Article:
In preparation for a job search, you dust off your old resume and tack on your most recent job, new skills and training. But without editing or deleting old information, your resume becomes a hodgepodge of outdated accomplishments, awards and skills.
It's time to declutter your resume. Clean up your act in these five steps:
Step 1: Narrow Your Career Goal
Tom Kelly, president of Executive Recruiting Solutions, says many job seekers' biggest problem is not being sure of what they want to do, adding that it's particularly an issue for those branching out into new careers or industries. "The resume starts to lose focus," he says. "A whole bunch of extra stuff ends up in it in order to try to appeal to a wider range of employers or industries."
Kelly recommends limiting your resume's focus or creating more than one version if you have multiple target jobs. "It's best to declutter the resume by targeting one to three industries, max," Kelly says. This makes it easier to consolidate down to relevant content.
Step 2: Condense Your Opening Summary
Les Gore, managing partner of Executive Search International, recommends including a qualifications summary near the top of your resume. "Tell me a little about your background," he says. "Don't go overboard, and don't overdo the selling. Be succinct and descriptive in terms of your experience and collective knowledge."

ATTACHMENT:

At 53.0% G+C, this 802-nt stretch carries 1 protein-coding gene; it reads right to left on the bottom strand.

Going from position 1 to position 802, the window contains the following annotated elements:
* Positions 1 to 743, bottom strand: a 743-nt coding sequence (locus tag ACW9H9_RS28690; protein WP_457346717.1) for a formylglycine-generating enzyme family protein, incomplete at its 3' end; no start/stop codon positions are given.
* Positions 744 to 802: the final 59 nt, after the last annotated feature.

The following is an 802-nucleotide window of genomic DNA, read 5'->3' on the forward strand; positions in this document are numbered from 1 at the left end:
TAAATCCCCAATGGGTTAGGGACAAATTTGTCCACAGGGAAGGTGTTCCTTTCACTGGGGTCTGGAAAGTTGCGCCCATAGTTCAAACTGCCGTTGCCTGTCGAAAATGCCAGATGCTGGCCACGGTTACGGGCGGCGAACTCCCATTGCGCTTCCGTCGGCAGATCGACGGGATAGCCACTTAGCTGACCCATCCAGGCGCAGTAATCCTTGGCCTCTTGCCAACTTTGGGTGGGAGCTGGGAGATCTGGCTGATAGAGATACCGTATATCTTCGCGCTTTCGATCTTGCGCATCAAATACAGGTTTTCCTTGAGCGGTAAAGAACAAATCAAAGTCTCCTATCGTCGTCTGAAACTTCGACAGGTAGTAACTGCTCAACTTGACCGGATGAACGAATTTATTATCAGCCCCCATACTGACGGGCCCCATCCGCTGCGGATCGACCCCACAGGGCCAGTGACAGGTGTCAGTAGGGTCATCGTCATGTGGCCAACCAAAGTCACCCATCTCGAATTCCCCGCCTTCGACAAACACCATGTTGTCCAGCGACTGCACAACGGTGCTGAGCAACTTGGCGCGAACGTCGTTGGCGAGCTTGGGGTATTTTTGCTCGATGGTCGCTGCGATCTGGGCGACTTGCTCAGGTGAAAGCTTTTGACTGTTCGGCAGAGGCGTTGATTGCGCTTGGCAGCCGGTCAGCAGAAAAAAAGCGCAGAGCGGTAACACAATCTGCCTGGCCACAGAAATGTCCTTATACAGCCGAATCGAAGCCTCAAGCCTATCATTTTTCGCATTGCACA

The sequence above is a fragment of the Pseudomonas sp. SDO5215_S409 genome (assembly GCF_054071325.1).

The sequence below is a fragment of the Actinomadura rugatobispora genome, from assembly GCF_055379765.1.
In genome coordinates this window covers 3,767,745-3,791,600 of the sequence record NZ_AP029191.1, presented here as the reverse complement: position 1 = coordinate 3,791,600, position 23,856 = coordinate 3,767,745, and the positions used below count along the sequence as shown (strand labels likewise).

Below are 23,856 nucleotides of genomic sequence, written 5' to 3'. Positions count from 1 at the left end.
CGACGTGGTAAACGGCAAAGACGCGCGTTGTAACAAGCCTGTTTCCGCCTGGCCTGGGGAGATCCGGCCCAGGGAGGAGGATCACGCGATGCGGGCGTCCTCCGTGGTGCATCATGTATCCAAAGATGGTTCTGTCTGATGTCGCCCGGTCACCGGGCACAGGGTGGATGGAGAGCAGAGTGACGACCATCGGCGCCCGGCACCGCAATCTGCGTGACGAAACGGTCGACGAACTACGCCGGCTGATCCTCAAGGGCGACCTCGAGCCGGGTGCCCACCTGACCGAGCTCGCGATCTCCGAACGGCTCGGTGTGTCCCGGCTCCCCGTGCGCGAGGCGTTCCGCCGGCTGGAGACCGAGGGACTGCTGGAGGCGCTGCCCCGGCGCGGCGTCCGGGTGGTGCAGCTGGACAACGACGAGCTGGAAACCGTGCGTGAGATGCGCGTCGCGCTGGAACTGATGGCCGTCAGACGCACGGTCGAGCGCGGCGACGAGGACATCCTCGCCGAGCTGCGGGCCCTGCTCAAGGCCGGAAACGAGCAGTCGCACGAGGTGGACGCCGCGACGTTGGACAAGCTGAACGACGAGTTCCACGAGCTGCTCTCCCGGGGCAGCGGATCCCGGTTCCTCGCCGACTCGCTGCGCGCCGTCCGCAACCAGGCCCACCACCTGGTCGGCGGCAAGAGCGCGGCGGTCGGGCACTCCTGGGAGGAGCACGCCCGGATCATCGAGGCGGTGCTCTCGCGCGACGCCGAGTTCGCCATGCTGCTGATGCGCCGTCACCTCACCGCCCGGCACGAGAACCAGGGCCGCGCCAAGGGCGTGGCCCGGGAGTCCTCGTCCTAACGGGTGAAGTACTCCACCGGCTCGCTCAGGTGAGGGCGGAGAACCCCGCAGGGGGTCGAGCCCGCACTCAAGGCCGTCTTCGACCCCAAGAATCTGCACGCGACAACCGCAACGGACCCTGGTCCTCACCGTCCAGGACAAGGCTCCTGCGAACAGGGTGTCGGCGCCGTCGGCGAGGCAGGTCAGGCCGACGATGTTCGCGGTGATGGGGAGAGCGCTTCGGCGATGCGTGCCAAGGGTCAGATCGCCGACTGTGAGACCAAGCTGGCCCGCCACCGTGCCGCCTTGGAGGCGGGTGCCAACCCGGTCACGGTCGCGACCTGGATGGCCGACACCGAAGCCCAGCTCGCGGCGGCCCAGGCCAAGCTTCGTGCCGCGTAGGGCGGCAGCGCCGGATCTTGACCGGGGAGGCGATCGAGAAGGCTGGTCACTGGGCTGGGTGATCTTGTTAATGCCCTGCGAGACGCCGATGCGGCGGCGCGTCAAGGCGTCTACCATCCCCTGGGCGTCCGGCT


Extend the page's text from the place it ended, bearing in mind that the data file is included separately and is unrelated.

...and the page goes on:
And forget about crafting lofty mission statements or "me-focused" objectives that talk about wanting a fulfilling career with opportunity for growth, advises Harvey Band, managing partner of recruiting firm Band & Gainey Associates. "You're wasting page space with that, and you're wasting your time and mine," he says. "Use the top third of the page to communicate your most recent experience and your most impressive accomplishments. Get my attention. Then I'll keep reading."